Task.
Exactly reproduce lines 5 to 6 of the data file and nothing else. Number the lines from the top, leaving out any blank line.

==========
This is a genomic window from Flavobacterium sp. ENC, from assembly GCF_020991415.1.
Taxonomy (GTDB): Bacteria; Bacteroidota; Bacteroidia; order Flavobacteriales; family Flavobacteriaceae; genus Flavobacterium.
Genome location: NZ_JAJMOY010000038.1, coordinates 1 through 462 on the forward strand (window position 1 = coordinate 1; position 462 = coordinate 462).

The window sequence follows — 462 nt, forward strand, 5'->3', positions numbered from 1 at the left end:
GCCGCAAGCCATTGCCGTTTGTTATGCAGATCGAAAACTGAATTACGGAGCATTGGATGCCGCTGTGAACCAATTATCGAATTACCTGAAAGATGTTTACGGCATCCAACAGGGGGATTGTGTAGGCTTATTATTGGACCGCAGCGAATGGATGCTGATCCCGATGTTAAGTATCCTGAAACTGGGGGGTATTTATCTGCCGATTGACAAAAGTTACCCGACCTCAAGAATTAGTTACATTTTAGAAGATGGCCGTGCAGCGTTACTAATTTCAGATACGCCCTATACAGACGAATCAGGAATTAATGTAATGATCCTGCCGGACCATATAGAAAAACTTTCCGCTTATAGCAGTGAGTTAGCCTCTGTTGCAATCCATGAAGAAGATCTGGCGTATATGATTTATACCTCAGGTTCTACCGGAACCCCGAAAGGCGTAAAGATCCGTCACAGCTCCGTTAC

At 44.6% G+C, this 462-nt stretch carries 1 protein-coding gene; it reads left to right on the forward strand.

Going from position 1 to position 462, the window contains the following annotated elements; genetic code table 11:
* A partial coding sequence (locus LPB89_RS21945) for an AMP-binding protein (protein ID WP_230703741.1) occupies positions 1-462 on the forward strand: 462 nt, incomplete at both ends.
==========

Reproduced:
GCCGCAAGCCATTGCCGTTTGTTATGCAGATCGAAAACTGAATTACGGAGCATTGGATGCCGCTGTGAACCAATTATCGAATTACCTGAAAGATGTTTACGGCATCCAACAGGGGGATTGTGTAGGCTTATTATTGGACCGCAGCGAATGGATGCTGATCCCGATGTTAAGTATCCTGAAACTGGGGGGTATTTATCTGCCGATTGACAAAAGTTACCCGACCTCAAGAATTAGTTACATTTTAGAAGATGGCCGTGCAGCGTTACTAATTTCAGATACGCCCTATACAGACGAATCAGGAATTAATGTAATGATCCTGCCGGACCATATAGAAAAACTTTCCGCTTATAGCAGTGAGTTAGCCTCTGTTGCAATCCATGAAGAAGATCTGGCGTATATGATTTATACCTCAGGTTCTACCGGAACCCCGAAAGGCGTAAAGATCCGTCACAGCTCCGTTAC

At 44.6% G+C, this 462-nt stretch carries 1 protein-coding gene; it reads left to right on the forward strand.